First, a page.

news-712 Tue, 20 Sep 2022 22:00:00 +0200 Responsive switching between subpopulations can stabilise microbial communities https://journals.aps.org/prresearch/abstract/10.1103/PhysRevResearch.4.033224 The different microbial species in complex ecological communities like the human microbiome often have different subpopulations called phenotypes, between which they can switch stochastically or in response to environmental cues, such as toxins released by competitors or antibiotics. Pierre Haas of the Max Planck Institute for the Physics of Complex Systems and the Max Planck Institute of Molecular Cell Biology and Genetics and collaborators at the University of Cambridge have analysed the ecological implications of such responsive switching. They combined a statistical analysis of many-species systems, a numerical study of a minimal two-species model, and analytical results for still simpler mathematical models. While responsive switching to a rare phenotype is destabilising on average, they could show that responsive switching to a rare "attack" phenotype is stabilising on average. A similar "attack" subpopulation was recently observed experimentally, which underlines the importance of responsive switching for ecological stability. P. A. Haas, M. A. Gutierrez, N. M. Oliveira, and R. E. Goldstein, Phys. Rev. Research 4, 033224 (2022) Publication Highlights news-710 Fri, 02 Sep 2022 22:00:00 +0200 The rise to royalty; how paper wasps balance specialization and plasticity https://doi.org/10.1016/j.cels.2022.08.002 Biological systems fascinate scientists across disciplines because of the highly complex structures that emerge from these systems, from cells to organisms and societies. While biological systems fulfil highly specialised tasks despite noisy signals, they can also rapidly break up these structures and perform entirely different tasks when the right signals are present. A new study in Cell Systems published by Adolfo Alsina and Steffen Rulands from MPI-PKS, Wolf Reik from the Babraham Institute in Cambridge and Solenn Patalano from the BBSRC Alexander Fleming in Athens used paper wasps as a paradigmatic example. Paper wasps are social insects that display societal division of labor between workers and a queen. While this division of labor remains stable for the entire lifetime of the queen, when the queen is removed from the nest or dies the remaining workers can rapidly change their behavior and establish a new queen. Due to this behavior the paper wasps serve an experimental testing ground to study biological plasticity. Rulands and colleagues carried out a unique set of experiments in Panama where they removed the queen from paper wasp nests and then followed the reorganization process back to the intact society simultaneously on different scales of biological organization: from time-resolved profiling of brains using multi-omics of the brains to colony-level video recordings. Using theory, they showed that by balancing antagonistic molecular and colony-level processes these societies are able to distinguish between different kinds of perturbations affecting the nest: intrinsic perturbations, such as molecular noise, affect insects independently of each other and these perturbations are actively suppressed by the society. By contrast, extrinsic perturbations affect the entire society and the society reacts plasticly. Given the above, the authors conclude that by employing a self-organised multi-scale mechanism Polistes manages to overcome the seeming paradox between specialisation and plasticity. S. Patalano et al., Cell Systems 13, 1–12 (2022) Publication Highlights news-709 Thu, 01 Sep 2022 14:00:00 +0200 New Research Group: Nonequilibrium Quantum Dynamics https://www.pks.mpg.de/nqd The research in our new group "Nonequlibrium Quantum Dynamics" lies at the intersection of many-body dynamics, quantum simulation, quantum control, and applications of machine learning in physics. It is headed by Marin Bukov, who joins MPI-PKS from the University of Sofia. Marin and his coworkers are interested in problems of both fundamental nature and immediate applications. They develop approximate analytical methods, and design numerical techniques in order to investigate different problems in quantum dynamics, and collaborate with theory groups and experimental labs to test the theoretical predictions against experiment. Welcome to the institute, Marin!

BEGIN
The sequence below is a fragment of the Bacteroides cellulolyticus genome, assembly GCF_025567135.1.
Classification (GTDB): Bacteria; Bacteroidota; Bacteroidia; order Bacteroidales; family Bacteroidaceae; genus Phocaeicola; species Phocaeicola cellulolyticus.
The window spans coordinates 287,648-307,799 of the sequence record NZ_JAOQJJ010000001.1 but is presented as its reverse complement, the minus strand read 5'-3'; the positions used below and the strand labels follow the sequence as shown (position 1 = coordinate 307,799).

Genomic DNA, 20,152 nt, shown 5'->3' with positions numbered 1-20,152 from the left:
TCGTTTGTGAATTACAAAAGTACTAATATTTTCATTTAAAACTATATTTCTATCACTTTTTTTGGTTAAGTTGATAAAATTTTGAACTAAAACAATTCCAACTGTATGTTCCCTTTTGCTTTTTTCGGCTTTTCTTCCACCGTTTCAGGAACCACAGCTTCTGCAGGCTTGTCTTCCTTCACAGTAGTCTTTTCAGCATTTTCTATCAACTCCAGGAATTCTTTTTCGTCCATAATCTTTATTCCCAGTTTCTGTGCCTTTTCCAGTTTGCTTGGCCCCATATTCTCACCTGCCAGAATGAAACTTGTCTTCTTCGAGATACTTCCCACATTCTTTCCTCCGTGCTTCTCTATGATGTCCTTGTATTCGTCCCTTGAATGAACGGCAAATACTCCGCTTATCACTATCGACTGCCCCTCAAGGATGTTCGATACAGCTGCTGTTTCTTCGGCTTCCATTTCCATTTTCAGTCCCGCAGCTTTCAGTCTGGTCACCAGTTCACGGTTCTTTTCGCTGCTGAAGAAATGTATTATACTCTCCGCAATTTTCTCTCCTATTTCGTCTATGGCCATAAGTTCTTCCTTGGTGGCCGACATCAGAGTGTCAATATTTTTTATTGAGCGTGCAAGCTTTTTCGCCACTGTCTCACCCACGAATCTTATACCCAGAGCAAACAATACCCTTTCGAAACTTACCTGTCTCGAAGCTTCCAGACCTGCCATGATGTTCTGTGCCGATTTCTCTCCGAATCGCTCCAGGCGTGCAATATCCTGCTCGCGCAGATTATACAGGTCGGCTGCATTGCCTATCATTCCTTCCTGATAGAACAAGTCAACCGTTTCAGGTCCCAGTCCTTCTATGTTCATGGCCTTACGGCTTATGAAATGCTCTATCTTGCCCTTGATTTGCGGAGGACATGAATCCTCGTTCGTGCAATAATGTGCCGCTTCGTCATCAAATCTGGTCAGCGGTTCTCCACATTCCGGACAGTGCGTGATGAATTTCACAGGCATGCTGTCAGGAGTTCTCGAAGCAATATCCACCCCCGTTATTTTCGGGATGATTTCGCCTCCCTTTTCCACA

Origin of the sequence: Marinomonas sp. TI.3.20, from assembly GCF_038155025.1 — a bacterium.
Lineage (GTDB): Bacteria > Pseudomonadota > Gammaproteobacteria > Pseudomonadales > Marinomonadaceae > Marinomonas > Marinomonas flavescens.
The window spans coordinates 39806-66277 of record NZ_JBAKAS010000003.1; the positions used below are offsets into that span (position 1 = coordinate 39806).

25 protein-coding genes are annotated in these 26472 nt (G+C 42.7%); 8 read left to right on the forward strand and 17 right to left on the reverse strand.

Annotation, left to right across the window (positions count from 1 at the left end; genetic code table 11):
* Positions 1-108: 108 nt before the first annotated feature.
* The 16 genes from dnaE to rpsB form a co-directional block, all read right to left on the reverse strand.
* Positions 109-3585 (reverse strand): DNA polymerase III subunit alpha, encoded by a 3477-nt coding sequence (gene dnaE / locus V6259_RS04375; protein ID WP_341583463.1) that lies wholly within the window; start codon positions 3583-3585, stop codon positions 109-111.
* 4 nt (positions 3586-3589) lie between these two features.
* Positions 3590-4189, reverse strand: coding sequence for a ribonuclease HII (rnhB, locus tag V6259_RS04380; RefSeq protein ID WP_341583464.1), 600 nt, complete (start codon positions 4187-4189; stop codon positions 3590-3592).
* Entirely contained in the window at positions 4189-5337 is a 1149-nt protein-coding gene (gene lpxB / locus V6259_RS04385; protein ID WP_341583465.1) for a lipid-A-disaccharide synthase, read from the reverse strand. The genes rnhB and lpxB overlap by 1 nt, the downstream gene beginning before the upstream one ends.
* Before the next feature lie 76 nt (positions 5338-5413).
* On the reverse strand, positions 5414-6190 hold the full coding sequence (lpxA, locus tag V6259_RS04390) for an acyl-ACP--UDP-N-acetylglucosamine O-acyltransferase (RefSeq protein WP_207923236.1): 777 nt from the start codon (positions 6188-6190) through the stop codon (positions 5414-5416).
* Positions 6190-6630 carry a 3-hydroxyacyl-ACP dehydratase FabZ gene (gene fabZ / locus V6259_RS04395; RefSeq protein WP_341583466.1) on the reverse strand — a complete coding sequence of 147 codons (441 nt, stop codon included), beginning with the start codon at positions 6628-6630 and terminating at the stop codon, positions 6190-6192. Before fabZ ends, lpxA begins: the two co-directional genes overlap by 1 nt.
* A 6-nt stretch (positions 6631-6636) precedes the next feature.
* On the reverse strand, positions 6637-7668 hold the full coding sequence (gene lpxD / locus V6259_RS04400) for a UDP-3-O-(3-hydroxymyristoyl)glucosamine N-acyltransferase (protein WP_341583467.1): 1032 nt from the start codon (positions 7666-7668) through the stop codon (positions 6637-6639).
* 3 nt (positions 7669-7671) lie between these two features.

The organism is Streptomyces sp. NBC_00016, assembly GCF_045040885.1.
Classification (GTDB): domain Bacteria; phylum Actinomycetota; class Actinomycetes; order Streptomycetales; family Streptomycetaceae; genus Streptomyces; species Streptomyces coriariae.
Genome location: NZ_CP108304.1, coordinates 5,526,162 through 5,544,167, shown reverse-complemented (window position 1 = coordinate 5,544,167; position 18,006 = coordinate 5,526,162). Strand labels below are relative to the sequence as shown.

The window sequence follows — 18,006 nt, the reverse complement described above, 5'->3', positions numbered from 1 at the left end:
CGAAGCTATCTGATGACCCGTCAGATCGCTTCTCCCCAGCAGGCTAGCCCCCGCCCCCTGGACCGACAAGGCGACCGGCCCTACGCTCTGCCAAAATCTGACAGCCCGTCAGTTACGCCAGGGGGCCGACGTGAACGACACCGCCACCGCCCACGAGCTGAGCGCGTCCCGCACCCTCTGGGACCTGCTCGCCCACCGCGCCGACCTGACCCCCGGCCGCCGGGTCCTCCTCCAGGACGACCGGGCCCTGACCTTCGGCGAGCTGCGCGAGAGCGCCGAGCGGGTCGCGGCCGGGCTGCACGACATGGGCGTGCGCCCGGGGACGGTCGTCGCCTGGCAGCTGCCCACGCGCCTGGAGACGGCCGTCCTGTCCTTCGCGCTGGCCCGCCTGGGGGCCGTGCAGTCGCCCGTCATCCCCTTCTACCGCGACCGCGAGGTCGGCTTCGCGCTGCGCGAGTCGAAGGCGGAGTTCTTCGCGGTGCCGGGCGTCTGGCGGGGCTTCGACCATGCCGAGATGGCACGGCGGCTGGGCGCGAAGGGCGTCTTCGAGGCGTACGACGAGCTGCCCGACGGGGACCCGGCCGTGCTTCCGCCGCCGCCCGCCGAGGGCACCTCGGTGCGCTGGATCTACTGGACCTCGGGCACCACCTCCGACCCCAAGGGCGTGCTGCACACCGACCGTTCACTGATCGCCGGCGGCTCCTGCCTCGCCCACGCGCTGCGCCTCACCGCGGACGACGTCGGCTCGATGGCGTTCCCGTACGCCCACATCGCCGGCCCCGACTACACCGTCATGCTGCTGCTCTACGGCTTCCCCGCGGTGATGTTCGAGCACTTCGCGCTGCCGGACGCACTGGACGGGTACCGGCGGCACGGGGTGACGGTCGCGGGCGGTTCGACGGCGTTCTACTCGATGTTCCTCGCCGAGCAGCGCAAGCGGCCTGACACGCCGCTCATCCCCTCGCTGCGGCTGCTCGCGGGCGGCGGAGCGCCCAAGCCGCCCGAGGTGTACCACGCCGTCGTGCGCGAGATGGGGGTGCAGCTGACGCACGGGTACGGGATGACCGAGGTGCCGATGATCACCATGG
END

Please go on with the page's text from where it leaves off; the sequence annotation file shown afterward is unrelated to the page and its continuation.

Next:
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Institute's News